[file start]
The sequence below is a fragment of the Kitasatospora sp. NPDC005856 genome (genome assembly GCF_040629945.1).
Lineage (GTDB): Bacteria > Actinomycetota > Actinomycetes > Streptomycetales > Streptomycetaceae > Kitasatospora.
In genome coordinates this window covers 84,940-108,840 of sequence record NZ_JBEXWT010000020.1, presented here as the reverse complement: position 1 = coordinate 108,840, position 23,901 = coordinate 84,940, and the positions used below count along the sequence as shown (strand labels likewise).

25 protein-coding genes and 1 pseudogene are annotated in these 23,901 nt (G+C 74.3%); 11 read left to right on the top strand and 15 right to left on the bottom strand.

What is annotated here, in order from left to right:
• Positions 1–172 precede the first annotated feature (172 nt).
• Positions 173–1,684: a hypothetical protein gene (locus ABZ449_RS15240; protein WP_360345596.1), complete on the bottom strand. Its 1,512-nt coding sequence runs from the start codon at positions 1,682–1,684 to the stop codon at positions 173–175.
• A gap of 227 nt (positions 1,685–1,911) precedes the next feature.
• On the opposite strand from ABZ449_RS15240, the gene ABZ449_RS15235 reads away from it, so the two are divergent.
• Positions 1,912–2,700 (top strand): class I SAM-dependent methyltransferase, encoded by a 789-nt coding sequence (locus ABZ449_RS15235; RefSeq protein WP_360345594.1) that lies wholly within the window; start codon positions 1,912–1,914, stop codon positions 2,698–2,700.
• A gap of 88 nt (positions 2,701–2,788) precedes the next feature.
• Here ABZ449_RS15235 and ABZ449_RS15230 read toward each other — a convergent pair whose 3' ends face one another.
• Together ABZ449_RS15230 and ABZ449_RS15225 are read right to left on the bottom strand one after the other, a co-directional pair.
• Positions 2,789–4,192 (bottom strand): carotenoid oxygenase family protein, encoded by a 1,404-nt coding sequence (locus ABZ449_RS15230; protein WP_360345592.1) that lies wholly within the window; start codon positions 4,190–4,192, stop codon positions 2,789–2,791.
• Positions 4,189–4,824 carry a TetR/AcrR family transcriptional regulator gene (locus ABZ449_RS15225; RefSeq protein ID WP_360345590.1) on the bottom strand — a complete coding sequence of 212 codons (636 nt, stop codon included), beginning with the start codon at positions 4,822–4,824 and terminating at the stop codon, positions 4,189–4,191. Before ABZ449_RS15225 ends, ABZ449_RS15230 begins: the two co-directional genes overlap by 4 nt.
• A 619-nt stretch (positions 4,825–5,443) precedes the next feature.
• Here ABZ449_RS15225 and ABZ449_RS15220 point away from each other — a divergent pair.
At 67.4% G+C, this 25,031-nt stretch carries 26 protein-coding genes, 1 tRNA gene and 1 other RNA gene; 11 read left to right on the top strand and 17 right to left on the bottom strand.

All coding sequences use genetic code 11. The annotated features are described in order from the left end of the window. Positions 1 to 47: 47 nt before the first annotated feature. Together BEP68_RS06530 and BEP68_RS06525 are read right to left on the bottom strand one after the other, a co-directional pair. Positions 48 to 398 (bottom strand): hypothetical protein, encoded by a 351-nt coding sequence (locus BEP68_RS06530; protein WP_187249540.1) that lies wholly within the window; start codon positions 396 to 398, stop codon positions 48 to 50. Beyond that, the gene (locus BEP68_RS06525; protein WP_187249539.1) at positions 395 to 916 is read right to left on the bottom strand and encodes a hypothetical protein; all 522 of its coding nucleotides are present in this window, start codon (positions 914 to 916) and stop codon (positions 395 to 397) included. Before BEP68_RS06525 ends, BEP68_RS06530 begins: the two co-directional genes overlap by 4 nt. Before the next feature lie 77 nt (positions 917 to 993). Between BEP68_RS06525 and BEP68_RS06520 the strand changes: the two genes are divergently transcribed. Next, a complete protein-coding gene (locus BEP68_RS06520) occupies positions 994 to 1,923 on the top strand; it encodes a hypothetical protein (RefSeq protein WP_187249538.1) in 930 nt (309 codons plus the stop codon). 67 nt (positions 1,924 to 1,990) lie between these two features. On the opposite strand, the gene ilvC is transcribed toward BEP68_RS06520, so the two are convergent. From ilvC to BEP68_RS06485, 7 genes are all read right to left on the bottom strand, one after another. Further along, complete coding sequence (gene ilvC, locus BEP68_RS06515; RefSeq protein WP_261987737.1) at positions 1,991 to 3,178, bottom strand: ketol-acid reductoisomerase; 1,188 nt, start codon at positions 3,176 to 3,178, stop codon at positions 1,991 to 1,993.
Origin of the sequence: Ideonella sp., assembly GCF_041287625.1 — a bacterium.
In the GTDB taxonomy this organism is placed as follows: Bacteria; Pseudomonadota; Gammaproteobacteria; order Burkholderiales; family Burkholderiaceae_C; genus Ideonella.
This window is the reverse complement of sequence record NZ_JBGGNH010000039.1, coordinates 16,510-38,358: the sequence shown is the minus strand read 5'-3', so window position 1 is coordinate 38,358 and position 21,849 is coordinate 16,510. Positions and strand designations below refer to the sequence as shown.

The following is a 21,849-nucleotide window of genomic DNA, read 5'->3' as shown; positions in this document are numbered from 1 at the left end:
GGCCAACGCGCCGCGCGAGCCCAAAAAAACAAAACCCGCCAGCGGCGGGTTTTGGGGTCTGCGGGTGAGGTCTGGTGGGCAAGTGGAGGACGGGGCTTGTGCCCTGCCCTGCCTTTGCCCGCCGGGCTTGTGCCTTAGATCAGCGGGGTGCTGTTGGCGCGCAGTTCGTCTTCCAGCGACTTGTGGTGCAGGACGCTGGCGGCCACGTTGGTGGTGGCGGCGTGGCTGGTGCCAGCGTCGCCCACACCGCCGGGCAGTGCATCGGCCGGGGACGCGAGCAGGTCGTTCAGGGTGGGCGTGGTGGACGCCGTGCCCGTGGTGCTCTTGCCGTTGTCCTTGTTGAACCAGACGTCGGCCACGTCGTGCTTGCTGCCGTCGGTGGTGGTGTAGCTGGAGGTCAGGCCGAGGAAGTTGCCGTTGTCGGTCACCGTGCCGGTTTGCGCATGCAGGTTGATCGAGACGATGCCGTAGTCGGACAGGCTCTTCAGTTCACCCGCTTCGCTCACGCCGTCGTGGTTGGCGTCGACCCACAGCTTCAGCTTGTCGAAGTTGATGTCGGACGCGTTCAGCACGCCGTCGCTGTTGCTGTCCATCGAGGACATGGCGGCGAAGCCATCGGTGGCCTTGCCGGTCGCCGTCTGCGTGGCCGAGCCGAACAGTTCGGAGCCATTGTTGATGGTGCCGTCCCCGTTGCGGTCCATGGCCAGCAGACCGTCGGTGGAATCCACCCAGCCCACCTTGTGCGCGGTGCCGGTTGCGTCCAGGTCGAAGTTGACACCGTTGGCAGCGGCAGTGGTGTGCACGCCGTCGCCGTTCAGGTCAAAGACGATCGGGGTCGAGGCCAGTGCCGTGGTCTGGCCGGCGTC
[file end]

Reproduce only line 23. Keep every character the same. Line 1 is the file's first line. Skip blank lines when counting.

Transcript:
The following is a 21,849-nucleotide window of genomic DNA, read 5'->3' as shown; positions in this document are numbered from 1 at the left end: